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Yale Scientists Use ‘Profluorescent’ Dyes; Biarsenicals Smaller, Less Toxic Than GFPs

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Proteins are often tagged using variants of the green fluorescent protein, although they are very large and often toxic to living cells, and are difficult to work with and monitor because they tend to aggregate.
 
Investigators at Yale University have developed a new technology, dubbed bipartite tetracysteine display, that tags proteins using fluorescence-emitting small molecules. These “profluorescent” biarsenal dyes 4,5-bis (1,3,2-dithiarsolan-2-yl) fluorescein (or FlAsH-EDT2) and 4,5-bis (1,3,2-dithiarsolan-2-yl) resorufin (or ReAsH-EDT2) can easily enter cells and fluoresce when they bind a CCPGCC tag sequence within a recombinant protein in the cytosol, endoplasmic reticulum, and plasma membrane via a thiol-arsenic ligand reaction that converts the nonfluorescent 1,2-ethanedithiol (EDT)-bound forms of FlAsH and ReAsH into highly fluorescent protein bound complexes.
 
According to the researchers, this marks the first time that these profluorescent dyes have been used to identify interactions among proteins, although they have been used for about a decade to bind single proteins. 
 
The researchers divided the amino acid tag for the dye into two pieces, and located each piece of the tag far apart on the tag sequences of the recombinant protein that they expressed in living cells. They then monitored cells exposed to the dye. When the protein folded correctly, the two parts of the tag came together and the compound fluoresced.
 
The investigators published their work in the December issue of Nature Chemical Biology.
 
The paper describes a proof-of-principle study of the technology, which is still being tested. But if validated by the researchers in ongoing work, the technology could provide a way for researchers to detect diseases in which protein misfolding is a suspected mechanism, such as Alzheimer’s disease, cystic fibrosis, and Parkinson’s disease, the authors say.
 
In their ongoing validation work, the investigators are using their technology to generate more sensitive sensors for protein-protein interactions and to identify the location at which protein-protein complexes form at high resolution using electromicroscopy.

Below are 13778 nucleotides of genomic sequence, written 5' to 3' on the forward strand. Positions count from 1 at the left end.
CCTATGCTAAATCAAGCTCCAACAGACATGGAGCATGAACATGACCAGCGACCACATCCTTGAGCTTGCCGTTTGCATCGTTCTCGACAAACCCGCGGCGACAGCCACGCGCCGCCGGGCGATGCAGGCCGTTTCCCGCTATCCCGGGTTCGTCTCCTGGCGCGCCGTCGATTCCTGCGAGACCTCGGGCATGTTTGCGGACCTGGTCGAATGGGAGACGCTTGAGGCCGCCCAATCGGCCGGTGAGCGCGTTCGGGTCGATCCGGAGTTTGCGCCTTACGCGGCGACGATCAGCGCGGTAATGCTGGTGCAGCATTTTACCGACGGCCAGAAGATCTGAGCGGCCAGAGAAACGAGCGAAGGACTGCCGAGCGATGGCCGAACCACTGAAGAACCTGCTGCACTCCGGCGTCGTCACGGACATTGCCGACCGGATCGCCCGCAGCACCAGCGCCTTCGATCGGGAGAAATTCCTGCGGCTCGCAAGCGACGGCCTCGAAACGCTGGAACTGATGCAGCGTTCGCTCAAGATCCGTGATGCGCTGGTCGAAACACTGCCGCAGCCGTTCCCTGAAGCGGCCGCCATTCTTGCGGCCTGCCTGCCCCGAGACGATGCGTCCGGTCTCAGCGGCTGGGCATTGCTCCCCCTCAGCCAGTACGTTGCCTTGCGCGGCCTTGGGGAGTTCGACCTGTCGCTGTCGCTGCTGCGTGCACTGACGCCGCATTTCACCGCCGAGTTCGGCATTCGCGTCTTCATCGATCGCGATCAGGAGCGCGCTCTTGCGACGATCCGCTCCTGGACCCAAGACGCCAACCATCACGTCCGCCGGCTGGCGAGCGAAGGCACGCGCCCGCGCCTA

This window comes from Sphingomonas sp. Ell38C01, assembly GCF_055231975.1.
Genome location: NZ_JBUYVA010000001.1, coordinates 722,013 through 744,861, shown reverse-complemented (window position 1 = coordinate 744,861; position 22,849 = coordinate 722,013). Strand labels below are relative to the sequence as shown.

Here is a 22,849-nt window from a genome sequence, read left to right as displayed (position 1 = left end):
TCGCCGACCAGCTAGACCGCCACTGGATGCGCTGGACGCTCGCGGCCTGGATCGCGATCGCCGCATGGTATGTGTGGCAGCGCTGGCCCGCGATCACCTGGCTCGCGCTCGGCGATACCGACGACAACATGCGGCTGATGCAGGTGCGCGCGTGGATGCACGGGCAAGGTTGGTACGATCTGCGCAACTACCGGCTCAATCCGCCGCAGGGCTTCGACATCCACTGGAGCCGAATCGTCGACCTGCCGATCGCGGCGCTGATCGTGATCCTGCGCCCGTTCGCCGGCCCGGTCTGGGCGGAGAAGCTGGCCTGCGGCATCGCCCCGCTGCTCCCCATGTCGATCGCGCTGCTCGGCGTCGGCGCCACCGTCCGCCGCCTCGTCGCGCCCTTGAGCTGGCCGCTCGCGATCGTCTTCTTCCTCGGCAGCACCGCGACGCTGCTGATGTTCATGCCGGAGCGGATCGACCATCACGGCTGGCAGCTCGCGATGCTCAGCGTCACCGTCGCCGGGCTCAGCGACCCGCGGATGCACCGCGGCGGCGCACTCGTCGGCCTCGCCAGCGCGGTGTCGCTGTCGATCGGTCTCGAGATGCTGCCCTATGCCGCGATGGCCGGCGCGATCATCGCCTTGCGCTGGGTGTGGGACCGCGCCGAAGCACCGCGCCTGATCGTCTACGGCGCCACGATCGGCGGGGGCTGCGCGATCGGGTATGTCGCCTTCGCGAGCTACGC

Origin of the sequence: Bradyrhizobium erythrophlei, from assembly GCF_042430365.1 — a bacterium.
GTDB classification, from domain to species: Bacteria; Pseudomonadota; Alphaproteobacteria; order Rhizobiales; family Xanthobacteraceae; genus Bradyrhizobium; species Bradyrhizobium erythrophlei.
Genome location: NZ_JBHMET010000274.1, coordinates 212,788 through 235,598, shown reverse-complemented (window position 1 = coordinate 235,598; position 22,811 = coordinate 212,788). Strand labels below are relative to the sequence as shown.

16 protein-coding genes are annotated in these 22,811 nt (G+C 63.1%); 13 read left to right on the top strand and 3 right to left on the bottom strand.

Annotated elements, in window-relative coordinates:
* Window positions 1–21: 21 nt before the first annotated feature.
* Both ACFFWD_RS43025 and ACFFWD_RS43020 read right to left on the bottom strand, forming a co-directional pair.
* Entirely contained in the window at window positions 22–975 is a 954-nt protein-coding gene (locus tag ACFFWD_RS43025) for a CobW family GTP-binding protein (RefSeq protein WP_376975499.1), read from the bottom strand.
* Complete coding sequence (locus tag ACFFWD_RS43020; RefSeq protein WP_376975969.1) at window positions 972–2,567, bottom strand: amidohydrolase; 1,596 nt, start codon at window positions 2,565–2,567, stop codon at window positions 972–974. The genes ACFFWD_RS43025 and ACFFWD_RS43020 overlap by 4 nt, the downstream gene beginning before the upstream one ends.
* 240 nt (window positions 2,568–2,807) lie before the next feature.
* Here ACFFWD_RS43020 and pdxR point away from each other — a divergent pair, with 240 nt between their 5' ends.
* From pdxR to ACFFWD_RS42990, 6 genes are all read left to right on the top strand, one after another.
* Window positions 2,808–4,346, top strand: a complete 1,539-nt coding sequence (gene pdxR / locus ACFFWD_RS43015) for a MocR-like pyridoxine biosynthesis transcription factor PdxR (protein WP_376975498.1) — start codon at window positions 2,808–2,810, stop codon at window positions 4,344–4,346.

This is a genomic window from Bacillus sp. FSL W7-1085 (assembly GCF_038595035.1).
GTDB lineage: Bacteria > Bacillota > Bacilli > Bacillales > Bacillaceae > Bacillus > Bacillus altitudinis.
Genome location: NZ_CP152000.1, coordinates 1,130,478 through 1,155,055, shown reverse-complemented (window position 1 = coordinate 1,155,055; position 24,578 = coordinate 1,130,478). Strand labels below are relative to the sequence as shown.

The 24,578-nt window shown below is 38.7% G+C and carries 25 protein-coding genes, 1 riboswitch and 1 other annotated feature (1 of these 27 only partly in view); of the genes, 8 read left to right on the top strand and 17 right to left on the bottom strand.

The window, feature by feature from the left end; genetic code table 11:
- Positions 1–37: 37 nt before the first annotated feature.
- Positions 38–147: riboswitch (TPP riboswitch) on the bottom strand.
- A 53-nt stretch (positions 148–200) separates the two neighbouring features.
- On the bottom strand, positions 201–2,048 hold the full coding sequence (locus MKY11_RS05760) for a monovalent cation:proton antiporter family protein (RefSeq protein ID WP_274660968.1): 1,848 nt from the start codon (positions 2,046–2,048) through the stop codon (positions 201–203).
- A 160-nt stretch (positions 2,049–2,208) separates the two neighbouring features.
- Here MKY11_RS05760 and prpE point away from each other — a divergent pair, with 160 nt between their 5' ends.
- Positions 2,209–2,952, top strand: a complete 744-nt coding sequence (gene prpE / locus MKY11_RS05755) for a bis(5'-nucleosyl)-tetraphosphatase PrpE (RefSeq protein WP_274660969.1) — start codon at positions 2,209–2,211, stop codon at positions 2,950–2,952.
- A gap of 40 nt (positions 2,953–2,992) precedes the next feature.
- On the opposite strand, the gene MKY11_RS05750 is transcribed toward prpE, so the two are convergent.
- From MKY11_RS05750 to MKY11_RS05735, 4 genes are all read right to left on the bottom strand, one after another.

Senior author Alanna Schepartz, Milton Harris professor of chemistry and the Howard Hughes Medical Institute professor at Yale, told CBA News sister publication ProteoMonitor that she and her team are also using it to identify the trafficking patterns of proteins that assemble in different compartments in the cell.
 
Schepartz spoke to CBA News last week about the technology and its potential as a tool for drug discovery.
 

 
Can you give me a little background on this technology? Is it an alternative to green fluorescent protein tagging?
 
Not exactly. It’s a way to visualize the formation of protein complexes. I guess it’s sort of an alternative to GFPs. It’s a way to visualize protein complexes and alternative protein conformations in a way that relies on small, cell-permeable dyes and not large fluorescent proteins.
 
How exactly does this technology work?
 
The dyes that we use have the ability to bind to cysteine thiols on proteins. Its been known for about a decade that biarsenicals form highly fluorescent complexes when bound to proteins containing four cysteines arranged in a linear motif.
 
The molecules that we used, which were originally reported by Roger Tsien’s lab at the University of California at San Diego in 1998, have been widely used to simply tag proteins inside both reducing and oxidizing environments of the cell.
 
It was previously thought that there was very little leeway in the linear sequence of cysteines required to generate a high affinity, bright complex. Our work shows that there can be enormous leeway in that sequence as long as the stretch of protein or amino acids that separates the two pairs of cysteines folds into a structure that brings the thiols together in the right orientation.    
 
We are excited about this technology for many reasons. For example, you could imagine using this strategy to screen small molecule libraries for members that activate or inactivate membrane-bound receptors.
 
How exactly would these dyes be used in screening?
 
It depends on the system. It could be used to identify small molecules that activate or deactivate receptors whose function depends on monomer-dimer equilibrium.
 
What is the next step in your work?
 

The paper in Nature Chemical Biology describes a proof of principle. People in the lab are working on applying this idea in several different ways.  

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